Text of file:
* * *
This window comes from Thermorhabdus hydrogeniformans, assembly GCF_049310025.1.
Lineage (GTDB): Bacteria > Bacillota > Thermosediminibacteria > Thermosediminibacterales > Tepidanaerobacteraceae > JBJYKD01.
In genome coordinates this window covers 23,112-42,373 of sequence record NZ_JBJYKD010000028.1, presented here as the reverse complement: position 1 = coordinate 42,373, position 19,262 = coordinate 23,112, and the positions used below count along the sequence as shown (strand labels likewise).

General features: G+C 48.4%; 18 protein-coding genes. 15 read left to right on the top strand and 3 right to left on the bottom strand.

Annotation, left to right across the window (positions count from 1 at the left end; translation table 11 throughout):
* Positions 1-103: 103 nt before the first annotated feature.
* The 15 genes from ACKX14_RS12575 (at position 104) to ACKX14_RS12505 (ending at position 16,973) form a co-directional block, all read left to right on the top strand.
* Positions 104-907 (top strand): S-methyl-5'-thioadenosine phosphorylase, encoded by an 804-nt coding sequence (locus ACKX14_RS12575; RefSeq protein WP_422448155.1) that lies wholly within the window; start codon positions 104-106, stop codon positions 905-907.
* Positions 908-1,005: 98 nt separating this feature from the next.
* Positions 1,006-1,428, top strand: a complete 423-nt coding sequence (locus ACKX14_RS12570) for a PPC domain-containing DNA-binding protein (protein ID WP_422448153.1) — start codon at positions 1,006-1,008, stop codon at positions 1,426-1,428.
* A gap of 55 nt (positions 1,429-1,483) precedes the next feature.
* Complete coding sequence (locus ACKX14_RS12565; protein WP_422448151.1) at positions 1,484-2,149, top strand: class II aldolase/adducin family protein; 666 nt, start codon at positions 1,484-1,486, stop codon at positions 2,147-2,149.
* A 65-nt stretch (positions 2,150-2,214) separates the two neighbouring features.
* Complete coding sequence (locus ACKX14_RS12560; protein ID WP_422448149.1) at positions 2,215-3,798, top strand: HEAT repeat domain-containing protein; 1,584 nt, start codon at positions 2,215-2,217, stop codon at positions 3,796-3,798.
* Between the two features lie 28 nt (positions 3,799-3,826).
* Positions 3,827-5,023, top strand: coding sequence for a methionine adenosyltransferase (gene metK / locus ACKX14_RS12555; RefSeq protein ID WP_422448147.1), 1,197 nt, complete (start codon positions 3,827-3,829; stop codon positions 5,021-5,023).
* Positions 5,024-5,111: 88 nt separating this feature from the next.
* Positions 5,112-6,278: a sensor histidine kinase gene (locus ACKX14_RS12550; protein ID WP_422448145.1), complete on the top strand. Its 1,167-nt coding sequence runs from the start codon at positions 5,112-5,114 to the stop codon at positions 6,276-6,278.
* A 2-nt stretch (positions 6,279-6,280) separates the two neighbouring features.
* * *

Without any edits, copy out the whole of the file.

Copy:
This window comes from Thermorhabdus hydrogeniformans, assembly GCF_049310025.1.
Lineage (GTDB): Bacteria > Bacillota > Thermosediminibacteria > Thermosediminibacterales > Tepidanaerobacteraceae > JBJYKD01.
In genome coordinates this window covers 23,112-42,373 of sequence record NZ_JBJYKD010000028.1, presented here as the reverse complement: position 1 = coordinate 42,373, position 19,262 = coordinate 23,112, and the positions used below count along the sequence as shown (strand labels likewise).

General features: G+C 48.4%; 18 protein-coding genes. 15 read left to right on the top strand and 3 right to left on the bottom strand.

Annotation, left to right across the window (positions count from 1 at the left end; translation table 11 throughout):
* Positions 1-103: 103 nt before the first annotated feature.
* The 15 genes from ACKX14_RS12575 (at position 104) to ACKX14_RS12505 (ending at position 16,973) form a co-directional block, all read left to right on the top strand.
* Positions 104-907 (top strand): S-methyl-5'-thioadenosine phosphorylase, encoded by an 804-nt coding sequence (locus ACKX14_RS12575; RefSeq protein WP_422448155.1) that lies wholly within the window; start codon positions 104-106, stop codon positions 905-907.
* Positions 908-1,005: 98 nt separating this feature from the next.
* Positions 1,006-1,428, top strand: a complete 423-nt coding sequence (locus ACKX14_RS12570) for a PPC domain-containing DNA-binding protein (protein ID WP_422448153.1) — start codon at positions 1,006-1,008, stop codon at positions 1,426-1,428.
* A gap of 55 nt (positions 1,429-1,483) precedes the next feature.
* Complete coding sequence (locus ACKX14_RS12565; protein WP_422448151.1) at positions 1,484-2,149, top strand: class II aldolase/adducin family protein; 666 nt, start codon at positions 1,484-1,486, stop codon at positions 2,147-2,149.
* A 65-nt stretch (positions 2,150-2,214) separates the two neighbouring features.
* Complete coding sequence (locus ACKX14_RS12560; protein ID WP_422448149.1) at positions 2,215-3,798, top strand: HEAT repeat domain-containing protein; 1,584 nt, start codon at positions 2,215-2,217, stop codon at positions 3,796-3,798.
* Between the two features lie 28 nt (positions 3,799-3,826).
* Positions 3,827-5,023, top strand: coding sequence for a methionine adenosyltransferase (gene metK / locus ACKX14_RS12555; RefSeq protein ID WP_422448147.1), 1,197 nt, complete (start codon positions 3,827-3,829; stop codon positions 5,021-5,023).
* Positions 5,024-5,111: 88 nt separating this feature from the next.
* Positions 5,112-6,278: a sensor histidine kinase gene (locus ACKX14_RS12550; protein ID WP_422448145.1), complete on the top strand. Its 1,167-nt coding sequence runs from the start codon at positions 5,112-5,114 to the stop codon at positions 6,276-6,278.
* A 2-nt stretch (positions 6,279-6,280) separates the two neighbouring features.